| Health Services Research
Front-line Staff Perspectives on Opportunities for Improving the Safety and Efficiency of Hospital Work Systems
Objective To link safety-related concerns raised by frontline staff about hospital work systems (operational failures) to the safety and efficiency of hospitals, and to contrast these concerns with national patient safety initiatives.
Data Sources Primary data include semi-structured interviews with frontline staff and 1732 staff identified operational failures at 20 U.S. hospitals from 2004-2006.
Study Design Senior-level managers observed frontline staff work with particular attention to patient safety issues and facilitated open-discussion meetings with employees about their safety related concerns.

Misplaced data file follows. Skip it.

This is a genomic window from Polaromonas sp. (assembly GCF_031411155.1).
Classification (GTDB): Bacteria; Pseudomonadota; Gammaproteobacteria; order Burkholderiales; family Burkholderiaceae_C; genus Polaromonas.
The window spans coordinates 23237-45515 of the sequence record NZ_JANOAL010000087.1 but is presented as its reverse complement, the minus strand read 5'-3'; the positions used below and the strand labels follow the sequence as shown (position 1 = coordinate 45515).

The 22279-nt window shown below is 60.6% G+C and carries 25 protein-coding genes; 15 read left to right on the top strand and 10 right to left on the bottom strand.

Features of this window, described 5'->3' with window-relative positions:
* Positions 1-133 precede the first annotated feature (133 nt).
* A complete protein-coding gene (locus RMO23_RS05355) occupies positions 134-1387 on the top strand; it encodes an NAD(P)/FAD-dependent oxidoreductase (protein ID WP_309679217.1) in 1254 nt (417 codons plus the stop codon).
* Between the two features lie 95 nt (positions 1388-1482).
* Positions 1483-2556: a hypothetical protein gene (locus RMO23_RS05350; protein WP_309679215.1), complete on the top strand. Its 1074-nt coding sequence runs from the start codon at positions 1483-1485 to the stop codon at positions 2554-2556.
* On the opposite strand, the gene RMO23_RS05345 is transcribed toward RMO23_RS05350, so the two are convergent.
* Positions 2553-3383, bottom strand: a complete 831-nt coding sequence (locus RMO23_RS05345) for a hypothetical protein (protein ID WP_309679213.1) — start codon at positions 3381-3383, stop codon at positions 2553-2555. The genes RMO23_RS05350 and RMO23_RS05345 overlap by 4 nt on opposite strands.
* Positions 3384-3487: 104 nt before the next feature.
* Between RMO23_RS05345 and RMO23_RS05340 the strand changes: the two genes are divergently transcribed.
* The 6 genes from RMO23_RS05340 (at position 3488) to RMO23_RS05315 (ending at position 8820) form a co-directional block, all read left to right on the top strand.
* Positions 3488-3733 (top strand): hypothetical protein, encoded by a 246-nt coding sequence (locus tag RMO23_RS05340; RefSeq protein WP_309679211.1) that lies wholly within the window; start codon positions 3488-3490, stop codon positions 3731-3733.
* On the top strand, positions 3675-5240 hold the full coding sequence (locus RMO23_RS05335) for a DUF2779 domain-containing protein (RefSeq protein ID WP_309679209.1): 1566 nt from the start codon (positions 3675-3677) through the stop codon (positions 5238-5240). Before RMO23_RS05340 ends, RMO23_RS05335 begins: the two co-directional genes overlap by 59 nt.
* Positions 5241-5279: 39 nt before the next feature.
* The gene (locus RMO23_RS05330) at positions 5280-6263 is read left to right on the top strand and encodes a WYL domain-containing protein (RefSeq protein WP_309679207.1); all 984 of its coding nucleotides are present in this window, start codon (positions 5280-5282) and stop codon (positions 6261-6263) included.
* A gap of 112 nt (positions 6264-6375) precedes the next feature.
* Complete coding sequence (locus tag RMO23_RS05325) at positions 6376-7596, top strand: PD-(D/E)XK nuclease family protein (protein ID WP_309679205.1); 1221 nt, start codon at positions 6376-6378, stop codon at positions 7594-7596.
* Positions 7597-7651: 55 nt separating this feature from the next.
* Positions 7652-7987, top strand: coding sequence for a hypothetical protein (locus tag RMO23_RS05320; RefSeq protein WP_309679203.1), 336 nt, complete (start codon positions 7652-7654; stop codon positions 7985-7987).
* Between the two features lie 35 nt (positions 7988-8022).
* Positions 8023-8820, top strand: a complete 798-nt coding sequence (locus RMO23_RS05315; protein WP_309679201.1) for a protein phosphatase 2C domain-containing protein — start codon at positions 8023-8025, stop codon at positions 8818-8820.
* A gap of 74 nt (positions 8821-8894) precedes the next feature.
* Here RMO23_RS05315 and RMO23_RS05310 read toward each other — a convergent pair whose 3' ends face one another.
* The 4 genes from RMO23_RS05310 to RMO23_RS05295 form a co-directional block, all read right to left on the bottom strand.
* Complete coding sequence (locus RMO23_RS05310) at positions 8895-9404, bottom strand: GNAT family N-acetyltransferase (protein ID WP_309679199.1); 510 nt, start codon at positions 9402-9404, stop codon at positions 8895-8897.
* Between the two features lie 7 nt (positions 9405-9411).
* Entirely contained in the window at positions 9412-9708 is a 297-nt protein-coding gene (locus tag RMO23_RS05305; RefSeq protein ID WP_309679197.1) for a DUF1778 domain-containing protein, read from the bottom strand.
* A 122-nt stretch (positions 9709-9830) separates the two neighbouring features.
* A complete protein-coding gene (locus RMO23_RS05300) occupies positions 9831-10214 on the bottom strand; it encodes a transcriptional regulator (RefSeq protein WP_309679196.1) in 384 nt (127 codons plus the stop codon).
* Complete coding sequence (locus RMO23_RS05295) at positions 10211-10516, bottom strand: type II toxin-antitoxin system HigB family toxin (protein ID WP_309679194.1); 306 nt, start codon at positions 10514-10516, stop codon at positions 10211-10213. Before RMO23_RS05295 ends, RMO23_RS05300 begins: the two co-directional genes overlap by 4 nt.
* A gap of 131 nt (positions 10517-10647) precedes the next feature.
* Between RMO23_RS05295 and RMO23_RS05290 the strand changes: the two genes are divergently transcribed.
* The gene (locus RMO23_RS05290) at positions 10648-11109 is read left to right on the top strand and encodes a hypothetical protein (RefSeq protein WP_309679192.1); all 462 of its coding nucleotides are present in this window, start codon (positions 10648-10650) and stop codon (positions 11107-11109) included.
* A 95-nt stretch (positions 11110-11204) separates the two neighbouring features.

Data Collection Hospitals submitted data on the operational failures they identified through their interactions with frontline workers. Data were analyzed for type of failure and frequency of occurrence. Interviews were conducted with frontline staff.
Principal Findings The two most frequent categories of operational failures, equipment/supplies and facility issues, posed safety risks and diminished staff efficiency, but have not been priorities in national initiatives.
Conclusions Our study suggests an underutilized strategy for improving patient safety and staff efficiency: leveraging frontline staff experiences with work systems to identify and remove operational failures. In contrast to the perceived tradeoff between safety and efficiency, fixing operational failures can yield benefits for both. Thus, prioritizing improvement of work systems in general, rather than focusing more narrowly on specific clinical conditions, can increase safety and efficiency of hospitals.
Management Analysis, Tools, and Techniques;
Experience and Expertise;
Health Care and Treatment;